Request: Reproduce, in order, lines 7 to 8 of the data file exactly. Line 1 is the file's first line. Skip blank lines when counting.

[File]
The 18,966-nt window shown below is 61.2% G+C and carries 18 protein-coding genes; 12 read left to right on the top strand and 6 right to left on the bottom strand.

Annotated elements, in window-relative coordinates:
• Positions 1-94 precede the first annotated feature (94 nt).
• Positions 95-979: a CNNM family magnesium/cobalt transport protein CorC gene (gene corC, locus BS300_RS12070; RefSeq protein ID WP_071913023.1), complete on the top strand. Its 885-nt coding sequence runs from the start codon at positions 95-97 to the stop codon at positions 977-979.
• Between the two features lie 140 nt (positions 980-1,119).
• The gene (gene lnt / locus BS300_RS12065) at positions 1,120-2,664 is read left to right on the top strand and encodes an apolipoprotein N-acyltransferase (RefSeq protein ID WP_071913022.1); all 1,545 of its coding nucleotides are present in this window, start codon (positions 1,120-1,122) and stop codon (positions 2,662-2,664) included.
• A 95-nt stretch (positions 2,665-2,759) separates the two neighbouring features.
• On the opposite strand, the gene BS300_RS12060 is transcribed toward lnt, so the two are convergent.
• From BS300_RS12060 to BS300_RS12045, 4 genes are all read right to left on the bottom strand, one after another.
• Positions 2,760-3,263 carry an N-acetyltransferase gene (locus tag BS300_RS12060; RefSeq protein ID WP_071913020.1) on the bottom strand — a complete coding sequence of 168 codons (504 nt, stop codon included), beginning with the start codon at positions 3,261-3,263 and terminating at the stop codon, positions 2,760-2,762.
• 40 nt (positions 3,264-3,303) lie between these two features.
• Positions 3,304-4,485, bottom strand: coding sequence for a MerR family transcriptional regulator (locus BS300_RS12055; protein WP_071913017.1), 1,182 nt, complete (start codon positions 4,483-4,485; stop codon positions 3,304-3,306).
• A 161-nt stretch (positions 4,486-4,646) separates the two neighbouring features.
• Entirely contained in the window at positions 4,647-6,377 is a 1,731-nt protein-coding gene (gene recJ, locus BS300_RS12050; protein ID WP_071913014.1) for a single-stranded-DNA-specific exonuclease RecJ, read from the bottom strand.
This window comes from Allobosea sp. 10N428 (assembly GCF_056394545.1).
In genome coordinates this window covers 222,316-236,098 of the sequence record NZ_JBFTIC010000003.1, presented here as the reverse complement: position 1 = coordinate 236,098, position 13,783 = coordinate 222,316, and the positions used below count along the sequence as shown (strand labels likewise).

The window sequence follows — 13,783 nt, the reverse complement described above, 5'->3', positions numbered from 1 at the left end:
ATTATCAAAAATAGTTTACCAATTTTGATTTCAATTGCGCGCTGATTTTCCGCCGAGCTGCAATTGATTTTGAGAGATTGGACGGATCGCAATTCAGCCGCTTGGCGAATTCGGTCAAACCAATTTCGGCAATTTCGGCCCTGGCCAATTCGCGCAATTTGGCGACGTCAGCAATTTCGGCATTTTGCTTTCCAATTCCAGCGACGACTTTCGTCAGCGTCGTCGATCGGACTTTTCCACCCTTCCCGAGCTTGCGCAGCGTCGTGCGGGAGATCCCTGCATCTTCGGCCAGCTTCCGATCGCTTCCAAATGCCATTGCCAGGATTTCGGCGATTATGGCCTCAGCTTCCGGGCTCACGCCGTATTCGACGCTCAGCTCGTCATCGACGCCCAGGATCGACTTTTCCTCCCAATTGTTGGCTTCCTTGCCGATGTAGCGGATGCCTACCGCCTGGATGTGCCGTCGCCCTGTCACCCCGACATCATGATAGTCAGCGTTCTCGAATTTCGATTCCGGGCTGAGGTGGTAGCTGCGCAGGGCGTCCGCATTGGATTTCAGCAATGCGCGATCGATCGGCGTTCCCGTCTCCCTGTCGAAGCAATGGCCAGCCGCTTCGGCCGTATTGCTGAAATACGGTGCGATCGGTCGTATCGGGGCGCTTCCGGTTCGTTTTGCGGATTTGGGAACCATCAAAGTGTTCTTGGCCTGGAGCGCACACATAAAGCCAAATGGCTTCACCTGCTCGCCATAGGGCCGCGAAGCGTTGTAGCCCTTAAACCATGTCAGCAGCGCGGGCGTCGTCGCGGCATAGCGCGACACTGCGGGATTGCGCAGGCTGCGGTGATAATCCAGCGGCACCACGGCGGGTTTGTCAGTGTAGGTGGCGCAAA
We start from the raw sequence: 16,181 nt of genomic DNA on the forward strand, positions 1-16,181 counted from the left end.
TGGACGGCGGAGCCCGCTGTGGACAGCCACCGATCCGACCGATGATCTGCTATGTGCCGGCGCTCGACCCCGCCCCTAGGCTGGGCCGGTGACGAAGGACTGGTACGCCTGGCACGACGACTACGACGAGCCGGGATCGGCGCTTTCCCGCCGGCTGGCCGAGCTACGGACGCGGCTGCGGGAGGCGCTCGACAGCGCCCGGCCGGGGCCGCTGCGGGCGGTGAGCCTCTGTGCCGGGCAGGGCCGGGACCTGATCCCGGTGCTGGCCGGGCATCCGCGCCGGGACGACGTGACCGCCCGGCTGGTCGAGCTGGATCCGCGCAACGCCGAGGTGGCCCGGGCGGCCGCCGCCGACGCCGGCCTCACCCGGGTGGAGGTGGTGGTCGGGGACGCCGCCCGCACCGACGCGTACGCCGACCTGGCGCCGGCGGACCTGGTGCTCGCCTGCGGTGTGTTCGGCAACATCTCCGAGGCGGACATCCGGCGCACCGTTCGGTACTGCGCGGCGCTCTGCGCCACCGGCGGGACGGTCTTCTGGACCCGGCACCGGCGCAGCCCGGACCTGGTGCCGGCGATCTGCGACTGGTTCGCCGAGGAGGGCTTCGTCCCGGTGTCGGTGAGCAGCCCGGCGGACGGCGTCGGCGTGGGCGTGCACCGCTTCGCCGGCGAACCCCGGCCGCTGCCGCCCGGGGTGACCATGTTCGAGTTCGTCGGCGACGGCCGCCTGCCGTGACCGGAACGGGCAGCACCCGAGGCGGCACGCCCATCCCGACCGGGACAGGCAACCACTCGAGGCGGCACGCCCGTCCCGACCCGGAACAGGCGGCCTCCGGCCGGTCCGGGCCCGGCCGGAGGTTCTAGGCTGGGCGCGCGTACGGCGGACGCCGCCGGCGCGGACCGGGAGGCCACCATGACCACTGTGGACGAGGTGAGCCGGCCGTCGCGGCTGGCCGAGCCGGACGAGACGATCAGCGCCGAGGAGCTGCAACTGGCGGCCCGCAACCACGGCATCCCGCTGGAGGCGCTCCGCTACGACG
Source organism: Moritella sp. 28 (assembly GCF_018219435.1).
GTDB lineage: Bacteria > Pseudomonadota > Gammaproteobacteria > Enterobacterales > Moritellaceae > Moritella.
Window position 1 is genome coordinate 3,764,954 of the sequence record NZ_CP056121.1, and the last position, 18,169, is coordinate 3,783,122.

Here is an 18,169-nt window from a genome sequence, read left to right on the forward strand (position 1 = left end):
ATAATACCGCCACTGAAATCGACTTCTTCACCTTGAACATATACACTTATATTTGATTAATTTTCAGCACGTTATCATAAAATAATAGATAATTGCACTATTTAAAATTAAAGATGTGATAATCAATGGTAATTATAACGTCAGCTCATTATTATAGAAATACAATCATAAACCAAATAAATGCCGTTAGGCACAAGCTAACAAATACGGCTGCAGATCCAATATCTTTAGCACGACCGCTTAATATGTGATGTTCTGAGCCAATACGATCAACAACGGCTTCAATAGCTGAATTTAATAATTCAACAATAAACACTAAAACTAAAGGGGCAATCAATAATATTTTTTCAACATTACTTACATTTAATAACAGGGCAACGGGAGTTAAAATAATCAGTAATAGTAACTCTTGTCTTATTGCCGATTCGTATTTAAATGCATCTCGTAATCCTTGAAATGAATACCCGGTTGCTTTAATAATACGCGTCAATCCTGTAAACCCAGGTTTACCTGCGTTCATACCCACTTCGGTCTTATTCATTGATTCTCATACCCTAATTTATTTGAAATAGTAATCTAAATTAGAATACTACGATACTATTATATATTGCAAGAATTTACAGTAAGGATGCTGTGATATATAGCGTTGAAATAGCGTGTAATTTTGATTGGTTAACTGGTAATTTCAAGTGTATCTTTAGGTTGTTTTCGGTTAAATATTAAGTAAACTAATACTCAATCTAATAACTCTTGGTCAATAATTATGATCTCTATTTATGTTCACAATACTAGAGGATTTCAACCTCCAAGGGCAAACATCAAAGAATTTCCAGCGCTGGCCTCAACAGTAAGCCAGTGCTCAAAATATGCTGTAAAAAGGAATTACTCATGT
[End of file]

• A 95-nt stretch (positions 2,665-2,759) separates the two neighbouring features.
• On the opposite strand, the gene BS300_RS12060 is transcribed toward lnt, so the two are convergent.